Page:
Leave a comment
Be the first to add a comment.
Yesterday, Andy Burnham, Mayor of Greater Manchester, gave a green light to bus franchising. The decision is the result of a consultation that had started back in October 2019, putting an end to more than 30 years of bus deregulation. It means that from 2023 the mayoral authority is taking back control over buses in the city region, and it is the first place to take advantage of the legislation in the Bus Services Act (introduced four years ago).
Concretely, bus franchising gives the mayoral authority decision-making powers over bus routes, timetables and fares. It gives greater public control over how funding is used to support the local transport network and allows the mayor to coordinate buses with the rest of the network like trams and rail (including a simpler fare system and price-capping). More control also means the mayor can align transport plans with wider economic and spatial planning, ensuring for instance that new housing developments are connected to the transport network.
Centre for Cities has been a long-standing advocate of bus franchising across all mayoral authorities, including Greater Manchester. And this is not simply because it is expected to improve bus passenger experiences (and therefore increase ridership). It is also likely to bring significant benefits to an under-performing city region whose local economic growth is partly hampered by congestion and an unreliable, inefficient transport network.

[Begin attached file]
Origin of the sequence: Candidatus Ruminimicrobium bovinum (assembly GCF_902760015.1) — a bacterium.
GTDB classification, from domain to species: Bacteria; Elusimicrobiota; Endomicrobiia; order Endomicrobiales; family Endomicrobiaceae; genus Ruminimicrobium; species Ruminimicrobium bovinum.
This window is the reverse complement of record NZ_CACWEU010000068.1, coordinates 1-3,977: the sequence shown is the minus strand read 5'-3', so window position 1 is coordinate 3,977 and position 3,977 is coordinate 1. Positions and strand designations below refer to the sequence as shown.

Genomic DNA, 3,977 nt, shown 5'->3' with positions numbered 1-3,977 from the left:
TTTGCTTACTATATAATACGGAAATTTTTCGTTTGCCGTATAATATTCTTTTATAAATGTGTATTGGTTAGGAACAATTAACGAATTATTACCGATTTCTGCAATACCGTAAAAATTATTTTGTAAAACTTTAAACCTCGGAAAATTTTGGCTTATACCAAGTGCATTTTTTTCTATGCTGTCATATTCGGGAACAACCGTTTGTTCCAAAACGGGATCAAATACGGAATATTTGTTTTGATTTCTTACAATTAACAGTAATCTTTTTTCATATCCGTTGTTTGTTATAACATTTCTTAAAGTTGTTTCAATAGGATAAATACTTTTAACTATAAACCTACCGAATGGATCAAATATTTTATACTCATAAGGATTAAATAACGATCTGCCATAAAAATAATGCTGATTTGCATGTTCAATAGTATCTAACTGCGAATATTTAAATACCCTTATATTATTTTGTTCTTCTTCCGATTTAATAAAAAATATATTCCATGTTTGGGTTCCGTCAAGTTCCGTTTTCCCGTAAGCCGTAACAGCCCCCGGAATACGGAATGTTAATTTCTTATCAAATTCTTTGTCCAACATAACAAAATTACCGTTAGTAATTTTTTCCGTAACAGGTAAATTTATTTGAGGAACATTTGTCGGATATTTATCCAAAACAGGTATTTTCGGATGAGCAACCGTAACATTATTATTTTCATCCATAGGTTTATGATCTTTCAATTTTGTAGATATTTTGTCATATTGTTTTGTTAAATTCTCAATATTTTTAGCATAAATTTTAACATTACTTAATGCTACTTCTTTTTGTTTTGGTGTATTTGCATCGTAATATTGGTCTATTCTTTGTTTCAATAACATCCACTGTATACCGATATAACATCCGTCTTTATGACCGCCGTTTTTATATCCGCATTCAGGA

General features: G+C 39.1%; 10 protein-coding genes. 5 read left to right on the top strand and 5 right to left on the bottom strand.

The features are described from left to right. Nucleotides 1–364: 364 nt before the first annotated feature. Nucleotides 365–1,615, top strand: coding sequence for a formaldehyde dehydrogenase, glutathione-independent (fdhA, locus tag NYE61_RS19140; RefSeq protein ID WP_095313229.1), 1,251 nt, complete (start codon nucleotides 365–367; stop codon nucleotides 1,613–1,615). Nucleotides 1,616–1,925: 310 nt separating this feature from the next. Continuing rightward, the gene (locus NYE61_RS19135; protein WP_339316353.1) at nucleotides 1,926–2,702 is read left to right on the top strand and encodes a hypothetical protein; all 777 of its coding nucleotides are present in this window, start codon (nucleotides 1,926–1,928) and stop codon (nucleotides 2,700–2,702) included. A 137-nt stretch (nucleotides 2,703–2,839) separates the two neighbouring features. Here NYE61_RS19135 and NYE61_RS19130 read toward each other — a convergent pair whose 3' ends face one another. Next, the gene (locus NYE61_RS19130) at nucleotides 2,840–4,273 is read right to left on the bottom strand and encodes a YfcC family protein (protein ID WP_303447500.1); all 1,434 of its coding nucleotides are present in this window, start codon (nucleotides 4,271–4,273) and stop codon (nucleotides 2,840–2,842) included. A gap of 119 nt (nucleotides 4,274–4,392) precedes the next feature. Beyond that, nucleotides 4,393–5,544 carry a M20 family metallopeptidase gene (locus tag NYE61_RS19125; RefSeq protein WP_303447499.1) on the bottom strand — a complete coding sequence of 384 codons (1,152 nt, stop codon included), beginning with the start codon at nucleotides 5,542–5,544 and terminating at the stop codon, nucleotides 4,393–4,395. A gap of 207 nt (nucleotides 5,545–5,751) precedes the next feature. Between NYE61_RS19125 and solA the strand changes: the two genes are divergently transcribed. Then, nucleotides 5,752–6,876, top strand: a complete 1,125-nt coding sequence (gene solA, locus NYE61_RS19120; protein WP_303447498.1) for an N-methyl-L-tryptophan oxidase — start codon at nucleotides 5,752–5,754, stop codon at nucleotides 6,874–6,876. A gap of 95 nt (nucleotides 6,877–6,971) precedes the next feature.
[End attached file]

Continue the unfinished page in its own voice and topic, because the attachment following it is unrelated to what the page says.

Unlike trains, buses are rarely thought of as drivers of economic growth, but there are twelve times more bus journeys than rail journeys. Despite this, buses only account for 6 per cent of all journeys across urban areas outside London. This may seem low (and it was indeed dragged down as a result of deregulation in the 1980s), but it is still far more than rail (0.5 per cent). The fact that many of these are commutes, especially among lower-income people, highlights buses’ currently unmet potential: better-run, quicker journeys can significantly improve workers’ access to jobs, removing barriers for businesses to locate in the city-region. This makes buses an important piece of the levelling-up puzzle. And by being undoubtedly more environmentally-friendly than private cars (which currently account for 61 per cent of all trips in Greater Manchester), they kill at least two birds with one stone.
With all these expected benefits in mind, other combined authorities up and down the country should be strongly encouraged to take the same route. And the politics of it matter, too: using the powers he’s been given by taking control of buses boosts Andy Burnham’s visibility and accountability to the public in Greater Manchester. But it is also likely to have ripple effects across other urban areas, where local leaders will increasingly be held accountable (and rightly responsible) for dysfunctional bus services.
So far, only Liverpool city region has seriously considered the option. But the recent National Bus Strategy stated that from April 2022, funding will be conditional on getting either an Enhanced Partnership or franchising (and you can read here why the latter is a better option). London has benefited from it for decades. Now it’s Greater Manchester’s turn. So, who’s next?
Be the first to add a comment.